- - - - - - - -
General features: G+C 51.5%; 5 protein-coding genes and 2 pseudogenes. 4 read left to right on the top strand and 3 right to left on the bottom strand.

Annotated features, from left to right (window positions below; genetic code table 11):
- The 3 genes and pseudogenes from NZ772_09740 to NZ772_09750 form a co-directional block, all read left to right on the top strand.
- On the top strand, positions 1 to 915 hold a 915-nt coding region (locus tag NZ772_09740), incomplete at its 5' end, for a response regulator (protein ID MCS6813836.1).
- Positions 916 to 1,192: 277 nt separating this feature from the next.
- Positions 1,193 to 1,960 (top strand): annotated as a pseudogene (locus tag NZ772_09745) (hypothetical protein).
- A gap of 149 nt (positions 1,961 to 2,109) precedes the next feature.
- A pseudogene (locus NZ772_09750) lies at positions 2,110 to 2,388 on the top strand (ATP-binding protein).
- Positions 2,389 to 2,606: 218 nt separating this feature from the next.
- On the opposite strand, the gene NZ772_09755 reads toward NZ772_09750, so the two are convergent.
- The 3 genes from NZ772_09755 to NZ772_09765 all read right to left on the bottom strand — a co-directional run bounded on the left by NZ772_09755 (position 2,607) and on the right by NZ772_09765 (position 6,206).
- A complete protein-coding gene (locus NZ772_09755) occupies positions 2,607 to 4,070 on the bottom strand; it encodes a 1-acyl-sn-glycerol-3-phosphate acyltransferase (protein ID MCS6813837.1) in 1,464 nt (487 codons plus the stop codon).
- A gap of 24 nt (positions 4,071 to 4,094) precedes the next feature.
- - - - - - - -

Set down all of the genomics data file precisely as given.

General features: G+C 51.5%; 5 protein-coding genes and 2 pseudogenes. 4 read left to right on the top strand and 3 right to left on the bottom strand.

Annotated features, from left to right (window positions below; genetic code table 11):
- The 3 genes and pseudogenes from NZ772_09740 to NZ772_09750 form a co-directional block, all read left to right on the top strand.
- On the top strand, positions 1 to 915 hold a 915-nt coding region (locus tag NZ772_09740), incomplete at its 5' end, for a response regulator (protein ID MCS6813836.1).
- Positions 916 to 1,192: 277 nt separating this feature from the next.
- Positions 1,193 to 1,960 (top strand): annotated as a pseudogene (locus tag NZ772_09745) (hypothetical protein).
- A gap of 149 nt (positions 1,961 to 2,109) precedes the next feature.
- A pseudogene (locus NZ772_09750) lies at positions 2,110 to 2,388 on the top strand (ATP-binding protein).
- Positions 2,389 to 2,606: 218 nt separating this feature from the next.
- On the opposite strand, the gene NZ772_09755 reads toward NZ772_09750, so the two are convergent.
- The 3 genes from NZ772_09755 to NZ772_09765 all read right to left on the bottom strand — a co-directional run bounded on the left by NZ772_09755 (position 2,607) and on the right by NZ772_09765 (position 6,206).
- A complete protein-coding gene (locus NZ772_09755) occupies positions 2,607 to 4,070 on the bottom strand; it encodes a 1-acyl-sn-glycerol-3-phosphate acyltransferase (protein ID MCS6813837.1) in 1,464 nt (487 codons plus the stop codon).
- A gap of 24 nt (positions 4,071 to 4,094) precedes the next feature.